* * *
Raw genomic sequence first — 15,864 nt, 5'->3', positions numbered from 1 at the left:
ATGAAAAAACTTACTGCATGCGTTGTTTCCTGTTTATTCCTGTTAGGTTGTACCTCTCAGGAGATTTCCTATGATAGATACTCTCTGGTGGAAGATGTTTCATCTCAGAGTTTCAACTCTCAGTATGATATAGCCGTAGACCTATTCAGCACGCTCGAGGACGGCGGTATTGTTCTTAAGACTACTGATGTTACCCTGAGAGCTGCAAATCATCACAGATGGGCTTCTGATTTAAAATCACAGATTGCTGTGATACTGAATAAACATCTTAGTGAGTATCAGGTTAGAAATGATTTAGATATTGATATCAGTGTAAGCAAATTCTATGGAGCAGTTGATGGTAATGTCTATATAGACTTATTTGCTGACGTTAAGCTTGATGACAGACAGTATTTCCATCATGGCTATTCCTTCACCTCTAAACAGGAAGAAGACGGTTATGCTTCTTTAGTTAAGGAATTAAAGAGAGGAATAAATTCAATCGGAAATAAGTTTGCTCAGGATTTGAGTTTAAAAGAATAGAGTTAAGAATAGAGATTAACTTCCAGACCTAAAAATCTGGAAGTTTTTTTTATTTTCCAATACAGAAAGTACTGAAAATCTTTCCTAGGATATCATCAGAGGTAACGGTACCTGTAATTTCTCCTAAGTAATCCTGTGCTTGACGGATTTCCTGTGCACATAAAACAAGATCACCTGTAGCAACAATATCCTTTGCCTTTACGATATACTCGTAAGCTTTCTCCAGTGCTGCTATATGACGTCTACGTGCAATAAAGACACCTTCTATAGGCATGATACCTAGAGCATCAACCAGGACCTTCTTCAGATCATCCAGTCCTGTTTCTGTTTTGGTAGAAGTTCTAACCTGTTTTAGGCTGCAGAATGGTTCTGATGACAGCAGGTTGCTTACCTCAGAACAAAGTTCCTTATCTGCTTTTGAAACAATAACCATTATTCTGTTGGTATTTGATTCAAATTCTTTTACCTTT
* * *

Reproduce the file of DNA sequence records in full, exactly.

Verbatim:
Raw genomic sequence first — 15,864 nt, 5'->3', positions numbered from 1 at the left:
ATGAAAAAACTTACTGCATGCGTTGTTTCCTGTTTATTCCTGTTAGGTTGTACCTCTCAGGAGATTTCCTATGATAGATACTCTCTGGTGGAAGATGTTTCATCTCAGAGTTTCAACTCTCAGTATGATATAGCCGTAGACCTATTCAGCACGCTCGAGGACGGCGGTATTGTTCTTAAGACTACTGATGTTACCCTGAGAGCTGCAAATCATCACAGATGGGCTTCTGATTTAAAATCACAGATTGCTGTGATACTGAATAAACATCTTAGTGAGTATCAGGTTAGAAATGATTTAGATATTGATATCAGTGTAAGCAAATTCTATGGAGCAGTTGATGGTAATGTCTATATAGACTTATTTGCTGACGTTAAGCTTGATGACAGACAGTATTTCCATCATGGCTATTCCTTCACCTCTAAACAGGAAGAAGACGGTTATGCTTCTTTAGTTAAGGAATTAAAGAGAGGAATAAATTCAATCGGAAATAAGTTTGCTCAGGATTTGAGTTTAAAAGAATAGAGTTAAGAATAGAGATTAACTTCCAGACCTAAAAATCTGGAAGTTTTTTTTATTTTCCAATACAGAAAGTACTGAAAATCTTTCCTAGGATATCATCAGAGGTAACGGTACCTGTAATTTCTCCTAAGTAATCCTGTGCTTGACGGATTTCCTGTGCACATAAAACAAGATCACCTGTAGCAACAATATCCTTTGCCTTTACGATATACTCGTAAGCTTTCTCCAGTGCTGCTATATGACGTCTACGTGCAATAAAGACACCTTCTATAGGCATGATACCTAGAGCATCAACCAGGACCTTCTTCAGATCATCCAGTCCTGTTTCTGTTTTGGTAGAAGTTCTAACCTGTTTTAGGCTGCAGAATGGTTCTGATGACAGCAGGTTGCTTACCTCAGAACAAAGTTCCTTATCTGCTTTTGAAACAATAACCATTATTCTGTTGGTATTTGATTCAAATTCTTTTACCTTT